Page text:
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Michael Barry '70, lifetime humanitarian rehired as WWS research scholar

Michael Barry ’70, former lecturer in the Near Eastern Studies Department, has been rehired by the University as a research scholar in the Liechtenstein Institute for Self-Determination at the Wilson School.

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In the May of 2016, after teaching at the University for 12 years, Barry’s contract as a lecturer was not renewed by the University. Undergraduate and Graduate students at the University wrote petitions and personal letters to the administration in protest. Barry was then rehired in the summer by Wolfgang Danspeckgruber, the director of LISD, as a research scholar, where he now studies events happening in the Middle East.

“Wolfgang Danspeckgruber has been extremely encouraging with his approach to geopolitics, whereby we’re all learning that fundamental, cultural ideas are asserting themselves more powerfully than ever,” Barry said. “If we fail to understand the richness and complexity, we risk being blindsided by events.”

Danspeckgruber did not respond to a request for comment.

Kelly Roache '12 GS '15, who studied under Barry during her undergraduate and graduate years, explained that Barry is able to meld history, politics, art, and religion to fully understand current events in the Middle East and South Asia. She added that Barry incorporates his past experiences in Afghanistan into his lectures to illustrate his points, and once was able to draw a map of the Mediterranean from memory, down to the last detail about the Italian coastline.

"Dr. Barry frequently draws on anecdotes from his time in Afghanistan and elsewhere in the region to illustrate broader lessons," Roache said. "[His] keen awareness of the echoes of imperialism also sets him apart from those who might rather downplay this phenomenon and American culpability in the current policy crises we face."

Barry was born in New York in 1948, but spent the majority of his childhood in Paris. He said that he had always been interested in the Middle East and Afghanistan, since many of his family friends were from that region. By the time Barry was 16, he was fluent in four languages, and had learned Persian.

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“I developed an interest in Afghanistan at a very young age, decades before the invasion by the Soviet Union,” Barry said. “I was very fascinated by the culture and I wanted to learn more about it.”

He decided to apply to the University because of its beautiful campus, and majored in Near Eastern Studies. When he started to study the history and culture of the Middle East, he realized that he needed to learn Arabic in order to fully appreciate Persian and Middle Eastern literature.

Barry described his time at the University as tumultuous, mainly because of three major events that took place in the late 1960s

“It was the height of the Vietnam War and the height of demonstrations against the Vietnam War,” Barry noted. “There was also the coming of black students and women students for the first time.”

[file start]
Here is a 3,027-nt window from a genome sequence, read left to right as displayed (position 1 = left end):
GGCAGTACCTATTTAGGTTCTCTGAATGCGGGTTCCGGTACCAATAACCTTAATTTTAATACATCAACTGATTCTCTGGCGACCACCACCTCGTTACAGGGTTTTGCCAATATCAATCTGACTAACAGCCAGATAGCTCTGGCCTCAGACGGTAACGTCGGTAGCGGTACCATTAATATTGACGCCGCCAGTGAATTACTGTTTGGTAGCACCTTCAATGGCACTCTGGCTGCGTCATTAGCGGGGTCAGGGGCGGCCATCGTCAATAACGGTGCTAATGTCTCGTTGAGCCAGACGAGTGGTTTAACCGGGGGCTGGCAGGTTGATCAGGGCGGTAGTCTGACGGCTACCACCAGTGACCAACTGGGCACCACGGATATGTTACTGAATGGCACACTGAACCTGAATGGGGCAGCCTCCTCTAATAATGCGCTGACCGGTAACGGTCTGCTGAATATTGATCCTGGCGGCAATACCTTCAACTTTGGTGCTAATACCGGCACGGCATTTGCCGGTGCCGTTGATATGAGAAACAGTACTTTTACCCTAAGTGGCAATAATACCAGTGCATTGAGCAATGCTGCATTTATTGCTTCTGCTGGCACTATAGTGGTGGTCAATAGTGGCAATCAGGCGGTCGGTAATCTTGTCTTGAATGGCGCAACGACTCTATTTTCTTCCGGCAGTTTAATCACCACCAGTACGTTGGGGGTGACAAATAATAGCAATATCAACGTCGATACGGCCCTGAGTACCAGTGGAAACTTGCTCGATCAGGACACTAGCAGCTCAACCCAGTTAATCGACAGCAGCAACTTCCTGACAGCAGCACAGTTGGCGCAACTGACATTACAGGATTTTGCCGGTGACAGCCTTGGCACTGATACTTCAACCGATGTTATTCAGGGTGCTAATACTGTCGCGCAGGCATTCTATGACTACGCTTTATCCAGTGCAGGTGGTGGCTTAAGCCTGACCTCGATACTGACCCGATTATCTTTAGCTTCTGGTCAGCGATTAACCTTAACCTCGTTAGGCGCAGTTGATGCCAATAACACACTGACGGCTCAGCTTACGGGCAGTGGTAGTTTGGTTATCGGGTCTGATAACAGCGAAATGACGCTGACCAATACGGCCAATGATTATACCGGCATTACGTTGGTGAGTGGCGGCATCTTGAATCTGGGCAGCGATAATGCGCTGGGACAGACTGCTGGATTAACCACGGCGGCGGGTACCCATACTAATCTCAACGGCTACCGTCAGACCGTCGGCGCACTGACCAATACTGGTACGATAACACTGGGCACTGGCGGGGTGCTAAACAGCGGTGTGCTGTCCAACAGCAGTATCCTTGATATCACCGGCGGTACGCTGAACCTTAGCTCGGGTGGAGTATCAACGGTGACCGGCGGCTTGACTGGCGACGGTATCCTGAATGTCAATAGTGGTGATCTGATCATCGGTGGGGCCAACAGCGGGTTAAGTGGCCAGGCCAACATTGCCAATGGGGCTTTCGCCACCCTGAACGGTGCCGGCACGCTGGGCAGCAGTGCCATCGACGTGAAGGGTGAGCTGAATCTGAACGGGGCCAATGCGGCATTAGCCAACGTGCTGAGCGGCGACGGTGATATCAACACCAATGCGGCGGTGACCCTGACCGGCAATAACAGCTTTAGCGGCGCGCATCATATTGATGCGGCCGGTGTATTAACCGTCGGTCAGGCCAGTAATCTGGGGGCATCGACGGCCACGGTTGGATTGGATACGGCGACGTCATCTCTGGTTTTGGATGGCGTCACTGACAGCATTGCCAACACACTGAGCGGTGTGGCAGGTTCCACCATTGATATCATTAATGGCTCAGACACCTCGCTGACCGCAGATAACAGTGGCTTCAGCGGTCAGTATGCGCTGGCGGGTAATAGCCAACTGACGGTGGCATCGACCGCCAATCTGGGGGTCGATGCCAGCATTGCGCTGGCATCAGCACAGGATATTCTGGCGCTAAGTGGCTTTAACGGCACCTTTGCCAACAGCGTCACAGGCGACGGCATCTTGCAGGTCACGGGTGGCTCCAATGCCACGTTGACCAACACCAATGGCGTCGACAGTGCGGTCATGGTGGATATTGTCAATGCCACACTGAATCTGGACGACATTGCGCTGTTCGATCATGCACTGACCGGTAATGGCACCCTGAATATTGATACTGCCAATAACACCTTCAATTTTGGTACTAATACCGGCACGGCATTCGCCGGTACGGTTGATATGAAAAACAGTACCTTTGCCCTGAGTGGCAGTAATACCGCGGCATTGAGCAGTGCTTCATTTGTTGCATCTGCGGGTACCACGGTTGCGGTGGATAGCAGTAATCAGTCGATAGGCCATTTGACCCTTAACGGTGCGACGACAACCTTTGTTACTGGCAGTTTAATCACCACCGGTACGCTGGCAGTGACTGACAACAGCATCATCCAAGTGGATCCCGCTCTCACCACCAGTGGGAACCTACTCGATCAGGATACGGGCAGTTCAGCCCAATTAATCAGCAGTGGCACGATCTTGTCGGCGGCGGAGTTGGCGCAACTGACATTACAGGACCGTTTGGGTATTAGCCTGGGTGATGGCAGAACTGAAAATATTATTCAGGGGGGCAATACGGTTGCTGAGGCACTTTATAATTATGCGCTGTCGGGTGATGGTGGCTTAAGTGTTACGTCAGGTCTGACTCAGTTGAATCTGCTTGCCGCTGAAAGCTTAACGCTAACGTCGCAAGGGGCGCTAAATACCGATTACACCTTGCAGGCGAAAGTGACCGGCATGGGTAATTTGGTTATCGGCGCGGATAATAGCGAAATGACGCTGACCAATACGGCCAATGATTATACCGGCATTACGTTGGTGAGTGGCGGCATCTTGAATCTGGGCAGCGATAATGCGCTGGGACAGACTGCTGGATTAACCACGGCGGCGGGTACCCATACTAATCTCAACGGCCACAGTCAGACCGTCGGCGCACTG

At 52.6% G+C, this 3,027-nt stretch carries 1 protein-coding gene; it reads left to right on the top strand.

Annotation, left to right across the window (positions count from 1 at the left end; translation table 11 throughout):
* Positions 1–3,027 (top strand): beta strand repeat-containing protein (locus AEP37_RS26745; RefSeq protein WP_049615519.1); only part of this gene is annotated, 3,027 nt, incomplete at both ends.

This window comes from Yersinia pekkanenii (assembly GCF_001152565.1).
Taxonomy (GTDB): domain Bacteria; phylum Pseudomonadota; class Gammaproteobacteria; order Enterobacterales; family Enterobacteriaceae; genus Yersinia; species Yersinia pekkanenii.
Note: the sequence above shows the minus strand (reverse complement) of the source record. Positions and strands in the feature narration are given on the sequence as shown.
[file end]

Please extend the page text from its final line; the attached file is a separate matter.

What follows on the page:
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He was a member of Students for a Democratic Society and participated in several anti-war demonstrations. During the summer, he would receive funding to go to Afghanistan and live among the nomadic people.

“I traveled to remote mountain areas, and used this opportunity as a pretext to look for 12th Century ruins,” he explained. “I was doing all that and I felt that I had to give myself some academic justification for my very involved interest in the culture.”

After graduating from the University in 1970, Barry obtained a postgraduate degree in anthropology from Cambridge University in the United Kingdom, and then returned to Afghanistan for a year and a half. There, he worked with the United States Agency for International Development (USAID) and became involved with humanitarian work.

“I realized there that the sight of human suffering is something that is physically unbearable to me,” Barry said. “The only way I can cope with it is if I try to help needy people.”

He noted that during a drought in 1970, he convinced USAID to hire nomads to use their camels to transport food to unreachable areas. This served a dual purpose, as the food was delivered to needy villagers and the nomads were able to use the money from renting out their camels to raise more camels and buy food.

Barry described his time with the nomads as similar to that of living among Native American, but he noted that since the 1970s, that way of life has started to disappear.

“I have memories of waking up at the bottom of a canyon at four in the morning and folding the tents and loading the horses,” he said. “But already what I was witnessing was a disintegration of that way of life.”

According to Barry, the Afghan government was becoming increasingly corrupt and fights would break out in Kabul between radical Marxists and other groups.

In order to further his interest in Near Eastern studies, Barry returned to academia, and acquired a master’s degree from McGill University and a Ph.D. from École des Hautes Études en Sciences Sociales in Paris.

In the August of 1979, Barry was contacted by Amnesty International and the International Federation of Human Rights after the Afghan government started committing violent atrocities against its people. After the Soviet Union invaded Afghanistan, he advised these human rights groups on how to coordinate humanitarian assistance, and then traveled to Afghanistan himself in disguise to aid these efforts on the ground.

“I crossed the Pakistani border to enter Afghanistan, which was possible then for people like me,” Barry said. “It was very clandestine and extremely dangerous.”

He was able to document proof of various war crimes committed by the Soviet army, such as instances of people being burned alive, similar to what is happening in Syria today.

“This wasn’t archaeology, this wasn’t art, this wasn’t medieval literature,” he said. “This was raw 20th century warfare.”